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Chime was founded in 2013 with headquarters in San Francisco. The founders are Chris Britt (CEO and cofounder) and Ryan King (CTO and co-founder).
Chime is an online-only bank that offers services on the go with no fees and the intention to disrupt and make a change in the fintech and banking industry. The U.S.-based digital bank is among the 50 companies of the CNBC Disruptor List. These companies want to change the world — and Chime’s case, it specifically want to change our habits about how we make payments online. The key technologies at the core of Chime are cloud computing, machine learning, fintech and online banking applications. It is an online bank only, after all — it has no physical branches.
“The Global Fintech Market is anticipated to grow at a CAGR of around 20% during the forecast period. The market is expected to witness progressive growth and reach a market value of around $ 305 billion by 2025."
Chime is currently rated as the most valuable U.S. consumer fintech company
As more of our business moves online, major banks such as Bank of America (NYSE:BAC), Wells Fargo (NYSE:WFC) and JPMorgan Chase (NYSE:JPM) will face intense competition from startups and other banks with disruptive technologies, focusing on niche markets.
“The key reason for the growth of the fintech market includes high investment in technology-based solutions by banks and firms. Moreover, the infrastructure-based technology and APIs are reshaping the future of the financial services industry, thus aiding the growth of the Global Fintech Market. Furthermore, financial technology companies are delivering low-cost personalized products on account of emerging developments in the technology sector, leading to rising customer expectations, thereby, boosting the market growth globally.”
Chime, the leader in the U.S. challenger banking segment, helps members avoid bank fees, save money automatically, and lead healthier financial lives. Based in San Francisco, California, Chime offers a modern, mobile, and connected approach to banking that gives members complete control of their finances.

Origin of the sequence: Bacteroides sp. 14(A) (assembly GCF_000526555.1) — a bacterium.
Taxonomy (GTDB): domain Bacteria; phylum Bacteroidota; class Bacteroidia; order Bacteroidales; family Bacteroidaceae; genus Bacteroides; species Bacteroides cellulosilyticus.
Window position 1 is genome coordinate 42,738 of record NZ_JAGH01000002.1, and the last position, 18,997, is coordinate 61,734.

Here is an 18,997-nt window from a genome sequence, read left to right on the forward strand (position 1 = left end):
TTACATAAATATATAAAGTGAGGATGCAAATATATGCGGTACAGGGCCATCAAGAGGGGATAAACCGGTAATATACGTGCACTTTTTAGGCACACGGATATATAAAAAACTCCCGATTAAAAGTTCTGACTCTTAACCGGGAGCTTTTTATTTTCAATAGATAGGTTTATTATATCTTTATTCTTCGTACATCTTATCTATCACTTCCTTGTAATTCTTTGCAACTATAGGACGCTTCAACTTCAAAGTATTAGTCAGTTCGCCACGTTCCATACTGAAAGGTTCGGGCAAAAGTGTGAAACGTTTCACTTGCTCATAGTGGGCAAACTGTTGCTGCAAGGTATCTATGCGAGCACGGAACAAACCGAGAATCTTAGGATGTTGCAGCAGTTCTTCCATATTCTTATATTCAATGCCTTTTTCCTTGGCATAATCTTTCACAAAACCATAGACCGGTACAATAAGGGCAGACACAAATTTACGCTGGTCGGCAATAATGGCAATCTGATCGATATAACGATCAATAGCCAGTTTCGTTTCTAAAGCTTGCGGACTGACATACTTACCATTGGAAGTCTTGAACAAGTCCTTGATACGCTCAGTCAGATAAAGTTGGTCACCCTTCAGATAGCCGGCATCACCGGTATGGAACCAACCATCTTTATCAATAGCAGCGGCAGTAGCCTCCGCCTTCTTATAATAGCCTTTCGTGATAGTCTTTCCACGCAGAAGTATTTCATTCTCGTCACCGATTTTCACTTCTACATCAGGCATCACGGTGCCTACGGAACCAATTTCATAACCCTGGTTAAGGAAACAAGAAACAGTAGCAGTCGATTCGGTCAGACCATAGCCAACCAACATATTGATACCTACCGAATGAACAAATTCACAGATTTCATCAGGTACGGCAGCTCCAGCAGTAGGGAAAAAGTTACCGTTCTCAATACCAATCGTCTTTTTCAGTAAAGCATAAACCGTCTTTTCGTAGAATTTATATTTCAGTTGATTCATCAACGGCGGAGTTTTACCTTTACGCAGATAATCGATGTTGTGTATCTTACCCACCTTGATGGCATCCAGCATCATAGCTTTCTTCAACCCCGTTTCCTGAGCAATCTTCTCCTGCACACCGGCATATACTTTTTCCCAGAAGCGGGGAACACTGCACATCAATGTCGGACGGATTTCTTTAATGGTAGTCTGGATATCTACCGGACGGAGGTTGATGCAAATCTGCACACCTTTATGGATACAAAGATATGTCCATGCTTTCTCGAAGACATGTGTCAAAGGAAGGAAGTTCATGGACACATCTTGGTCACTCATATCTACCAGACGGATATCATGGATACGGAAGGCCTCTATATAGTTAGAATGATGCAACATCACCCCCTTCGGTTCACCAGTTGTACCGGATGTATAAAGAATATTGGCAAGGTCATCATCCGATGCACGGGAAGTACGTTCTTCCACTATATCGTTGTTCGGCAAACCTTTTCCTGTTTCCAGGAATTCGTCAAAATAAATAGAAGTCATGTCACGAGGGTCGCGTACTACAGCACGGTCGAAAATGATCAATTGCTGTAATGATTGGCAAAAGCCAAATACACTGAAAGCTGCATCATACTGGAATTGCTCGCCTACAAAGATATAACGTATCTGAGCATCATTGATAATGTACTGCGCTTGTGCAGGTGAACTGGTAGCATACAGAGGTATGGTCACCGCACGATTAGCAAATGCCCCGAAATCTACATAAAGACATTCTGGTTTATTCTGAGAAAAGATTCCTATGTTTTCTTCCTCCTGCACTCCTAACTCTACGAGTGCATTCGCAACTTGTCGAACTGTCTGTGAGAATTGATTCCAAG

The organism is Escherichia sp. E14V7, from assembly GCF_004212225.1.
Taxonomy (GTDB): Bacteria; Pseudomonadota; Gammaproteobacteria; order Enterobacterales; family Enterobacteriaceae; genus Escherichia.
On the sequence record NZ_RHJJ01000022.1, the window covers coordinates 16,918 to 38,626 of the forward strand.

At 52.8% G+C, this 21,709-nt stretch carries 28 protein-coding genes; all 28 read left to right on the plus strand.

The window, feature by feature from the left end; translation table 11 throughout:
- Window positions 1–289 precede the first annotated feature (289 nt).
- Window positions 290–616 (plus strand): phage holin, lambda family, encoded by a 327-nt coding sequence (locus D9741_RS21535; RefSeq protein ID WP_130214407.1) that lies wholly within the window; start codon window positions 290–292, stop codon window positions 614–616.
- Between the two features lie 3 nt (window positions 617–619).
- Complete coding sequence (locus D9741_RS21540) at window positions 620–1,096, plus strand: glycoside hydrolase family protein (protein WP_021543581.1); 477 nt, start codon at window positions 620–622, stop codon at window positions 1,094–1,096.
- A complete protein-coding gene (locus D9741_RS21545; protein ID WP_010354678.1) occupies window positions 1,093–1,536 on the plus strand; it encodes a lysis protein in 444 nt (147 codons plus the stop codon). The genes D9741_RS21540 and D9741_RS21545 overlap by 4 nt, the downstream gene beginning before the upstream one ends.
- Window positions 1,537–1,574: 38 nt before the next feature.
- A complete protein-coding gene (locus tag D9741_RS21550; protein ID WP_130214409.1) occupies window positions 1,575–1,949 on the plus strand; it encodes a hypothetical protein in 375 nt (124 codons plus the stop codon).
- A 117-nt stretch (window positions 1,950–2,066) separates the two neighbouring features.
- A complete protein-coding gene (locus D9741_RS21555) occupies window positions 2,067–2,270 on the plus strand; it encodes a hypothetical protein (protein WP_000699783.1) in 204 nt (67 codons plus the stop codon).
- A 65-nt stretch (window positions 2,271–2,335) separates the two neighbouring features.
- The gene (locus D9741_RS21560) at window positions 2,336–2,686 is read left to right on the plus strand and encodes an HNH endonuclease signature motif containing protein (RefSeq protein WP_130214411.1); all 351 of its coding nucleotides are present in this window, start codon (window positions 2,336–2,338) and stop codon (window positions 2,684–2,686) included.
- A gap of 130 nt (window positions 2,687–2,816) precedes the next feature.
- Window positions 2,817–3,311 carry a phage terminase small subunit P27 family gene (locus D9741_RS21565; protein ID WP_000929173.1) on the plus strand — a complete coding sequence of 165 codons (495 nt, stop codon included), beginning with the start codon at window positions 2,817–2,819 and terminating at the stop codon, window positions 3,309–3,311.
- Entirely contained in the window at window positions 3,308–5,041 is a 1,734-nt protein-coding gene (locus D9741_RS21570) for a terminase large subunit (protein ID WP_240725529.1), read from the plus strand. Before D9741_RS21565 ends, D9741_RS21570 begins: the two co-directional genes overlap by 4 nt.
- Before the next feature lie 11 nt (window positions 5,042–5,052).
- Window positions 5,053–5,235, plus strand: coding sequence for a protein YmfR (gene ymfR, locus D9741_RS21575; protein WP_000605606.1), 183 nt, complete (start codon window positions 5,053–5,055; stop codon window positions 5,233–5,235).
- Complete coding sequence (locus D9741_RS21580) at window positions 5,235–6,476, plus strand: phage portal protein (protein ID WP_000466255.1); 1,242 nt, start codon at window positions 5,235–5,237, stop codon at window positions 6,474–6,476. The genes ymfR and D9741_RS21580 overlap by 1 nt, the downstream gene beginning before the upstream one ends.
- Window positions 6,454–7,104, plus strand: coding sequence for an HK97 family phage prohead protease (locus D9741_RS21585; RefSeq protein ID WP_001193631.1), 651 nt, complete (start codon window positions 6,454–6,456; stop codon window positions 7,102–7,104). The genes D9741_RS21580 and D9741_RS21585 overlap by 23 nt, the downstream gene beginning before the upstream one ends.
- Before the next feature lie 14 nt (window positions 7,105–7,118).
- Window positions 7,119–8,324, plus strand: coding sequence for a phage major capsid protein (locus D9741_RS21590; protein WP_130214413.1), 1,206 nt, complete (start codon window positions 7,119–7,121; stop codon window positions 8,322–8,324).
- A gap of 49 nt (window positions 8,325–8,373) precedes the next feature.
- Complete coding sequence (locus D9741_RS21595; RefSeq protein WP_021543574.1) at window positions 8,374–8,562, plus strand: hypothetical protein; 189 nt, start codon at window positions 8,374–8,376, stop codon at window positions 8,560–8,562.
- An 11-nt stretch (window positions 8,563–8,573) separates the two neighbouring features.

Challenger bank Chime has closed a round of fundraising that puts its worth at $14.5 billion. At that figure, the company has more than doubled its valuation since December and jumped nearly ninefold since March 2019.
ACQUISITIONS & INVESTORS
Chime has acquired Pinch on Sep 17, 2018.
OUT WITH THE OLD, IN WITH THE NEW
The company says it is signing up hundreds of thousands of new customers each month, and some of them are ditching big banks for Chime. And while big banks such as Wells Fargo (WFC) and Bank of America (BAC) have lost tens of billions of dollars in market value during the pandemic, Chime's price tag is going parabolic. Chime is known for giving Americans early access to their paychecks through a feature called Get Paid Early when they sign up for payroll direct deposit using their Chime account.
In just 18 months, Chime's private market valuation has spiked by a staggering 1,015% to $14.5 billion, according to PitchBook. That makes Chime more valuable than publicly traded companies including United Airlines (UAL), Tiffany (TIF) or Whirlpool (WHR).
"We've gone through explosive growth," Chime co-founder and CEO Chris Britt told CNN Business.
"We're a company that's in the right place at the right time because so many Americans are feeling anxiety about their money."
WHAT MAKES CHIME DIFFERENT
Another key distinction is that Chime isn't at the whims of the Federal Reserve and the bond market. Main Street banks make money off the difference between interest charged on loans and what is paid out on deposits. Right now, that gap is extremely narrow, making it challenging to make money on loans and deposits.
But Chime doesn't really have a lending business, meaning it isn't being hurt by rising bankruptcies nor historically low interest rates. If anything, Chime is being helped by these trends. Rock-bottom rates have made investors around the world desperate to generate healthy returns on their cash. They are being forced to gamble on risky stocks, where valuations have surged to 20-year highs, and plow money into fast-growing startups like Chime.
"Investors really like the predictability, recurrence and margin structure of our business model. It's very predictable and not subject to the credit cycles," Britt said.
From a $1.5 billion valuation to $14.5 billion in less than two years is quite a run for any startup.
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